Federal investigators are looking into whether Governor Chris Christie's administration committed securities law violations by spending nearly $2 billion of Port Authority funds on a state owned bridge. It is illegal to spend Port Authority funds on state owned infrastructure, but the Christie administration lobbied heavily to classify the bridge as an access road to the Lincoln Tunnel even though they are not connected. Investigators are attempting to determine if Governor Christie violated the Martin Act, which enables the state of New York to file suit if they feel Christie intentionally misled bond holders.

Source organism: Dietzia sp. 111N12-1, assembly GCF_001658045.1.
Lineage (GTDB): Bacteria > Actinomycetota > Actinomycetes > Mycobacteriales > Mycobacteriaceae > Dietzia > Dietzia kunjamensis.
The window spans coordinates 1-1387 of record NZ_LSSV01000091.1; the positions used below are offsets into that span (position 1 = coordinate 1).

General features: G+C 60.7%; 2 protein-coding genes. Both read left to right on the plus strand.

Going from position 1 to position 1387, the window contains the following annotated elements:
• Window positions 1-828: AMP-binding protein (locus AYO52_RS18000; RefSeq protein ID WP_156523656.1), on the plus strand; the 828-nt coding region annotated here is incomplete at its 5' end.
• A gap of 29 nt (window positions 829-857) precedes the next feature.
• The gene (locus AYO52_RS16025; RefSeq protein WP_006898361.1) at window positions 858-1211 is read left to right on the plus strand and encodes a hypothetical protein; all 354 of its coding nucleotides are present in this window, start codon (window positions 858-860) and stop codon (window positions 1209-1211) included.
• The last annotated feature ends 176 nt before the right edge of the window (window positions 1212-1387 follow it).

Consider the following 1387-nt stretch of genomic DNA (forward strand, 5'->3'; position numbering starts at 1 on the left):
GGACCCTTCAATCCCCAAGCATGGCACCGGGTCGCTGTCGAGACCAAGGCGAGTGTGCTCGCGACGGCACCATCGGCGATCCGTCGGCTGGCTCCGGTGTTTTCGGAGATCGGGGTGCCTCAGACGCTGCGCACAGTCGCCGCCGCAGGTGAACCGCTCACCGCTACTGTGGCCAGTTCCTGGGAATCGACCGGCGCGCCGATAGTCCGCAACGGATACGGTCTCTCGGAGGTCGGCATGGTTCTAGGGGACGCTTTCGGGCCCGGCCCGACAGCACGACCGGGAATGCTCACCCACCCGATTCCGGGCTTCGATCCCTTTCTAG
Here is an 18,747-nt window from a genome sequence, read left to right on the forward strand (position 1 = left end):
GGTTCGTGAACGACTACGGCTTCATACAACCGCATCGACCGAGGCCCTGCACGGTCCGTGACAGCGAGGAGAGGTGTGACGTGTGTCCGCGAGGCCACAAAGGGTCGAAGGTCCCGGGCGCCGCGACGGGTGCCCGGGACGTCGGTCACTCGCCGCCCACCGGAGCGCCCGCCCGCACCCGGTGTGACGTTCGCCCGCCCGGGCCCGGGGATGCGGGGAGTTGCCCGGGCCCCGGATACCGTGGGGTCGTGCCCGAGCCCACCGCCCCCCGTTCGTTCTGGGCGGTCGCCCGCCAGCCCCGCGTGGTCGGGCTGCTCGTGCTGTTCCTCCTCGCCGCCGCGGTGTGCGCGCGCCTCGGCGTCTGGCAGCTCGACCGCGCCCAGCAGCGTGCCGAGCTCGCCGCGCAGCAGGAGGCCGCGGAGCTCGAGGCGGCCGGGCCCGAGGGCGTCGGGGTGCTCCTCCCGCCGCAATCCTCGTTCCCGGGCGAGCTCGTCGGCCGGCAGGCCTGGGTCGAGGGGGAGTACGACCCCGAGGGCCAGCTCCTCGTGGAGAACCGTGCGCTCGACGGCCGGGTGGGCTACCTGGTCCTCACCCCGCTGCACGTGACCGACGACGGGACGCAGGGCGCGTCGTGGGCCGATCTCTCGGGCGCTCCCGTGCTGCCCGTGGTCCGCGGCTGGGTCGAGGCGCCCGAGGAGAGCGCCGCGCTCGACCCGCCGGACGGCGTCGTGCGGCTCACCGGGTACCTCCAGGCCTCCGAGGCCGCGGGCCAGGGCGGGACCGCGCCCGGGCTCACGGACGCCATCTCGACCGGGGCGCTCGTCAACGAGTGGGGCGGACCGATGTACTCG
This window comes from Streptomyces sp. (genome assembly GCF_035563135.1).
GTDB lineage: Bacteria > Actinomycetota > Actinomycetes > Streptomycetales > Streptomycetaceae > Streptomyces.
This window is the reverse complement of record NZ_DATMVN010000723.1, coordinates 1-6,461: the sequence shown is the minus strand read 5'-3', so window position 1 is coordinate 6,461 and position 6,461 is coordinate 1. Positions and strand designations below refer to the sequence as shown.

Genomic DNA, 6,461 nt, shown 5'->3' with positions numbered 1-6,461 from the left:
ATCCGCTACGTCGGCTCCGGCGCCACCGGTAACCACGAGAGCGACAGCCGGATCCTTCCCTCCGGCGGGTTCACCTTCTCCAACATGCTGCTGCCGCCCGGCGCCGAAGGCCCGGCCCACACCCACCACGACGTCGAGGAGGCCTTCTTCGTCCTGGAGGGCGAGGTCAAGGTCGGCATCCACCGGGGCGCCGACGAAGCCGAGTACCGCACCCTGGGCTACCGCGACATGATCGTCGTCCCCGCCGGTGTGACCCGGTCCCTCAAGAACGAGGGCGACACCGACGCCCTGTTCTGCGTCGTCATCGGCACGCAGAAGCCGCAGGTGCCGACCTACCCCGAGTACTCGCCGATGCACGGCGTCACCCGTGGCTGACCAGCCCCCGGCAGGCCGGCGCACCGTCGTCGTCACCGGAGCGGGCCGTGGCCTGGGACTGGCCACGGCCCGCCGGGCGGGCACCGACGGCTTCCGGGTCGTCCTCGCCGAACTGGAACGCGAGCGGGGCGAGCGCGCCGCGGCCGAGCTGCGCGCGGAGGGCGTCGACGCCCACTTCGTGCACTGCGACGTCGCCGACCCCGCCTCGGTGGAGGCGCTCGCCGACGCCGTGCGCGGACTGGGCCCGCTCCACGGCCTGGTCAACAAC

Shortly after his election, Governor Christie appointed two of his friends and political donors, John and Mary Kay Strangfeld, to the typically ceremonial positions of chairman and vice chairman at the Drumthwacket Foundation, a nonprofit that has restored and maintains the New Jersey Governors mansion. John Strangfeld is also the chairman of the insurance agency Prudential, a company that received a record-setting $250 million dollar tax incentive to move its Newark headquarters only a few blocks down the street. The number averages out to the taxpayers spending $527,000 per job that was created in the handout.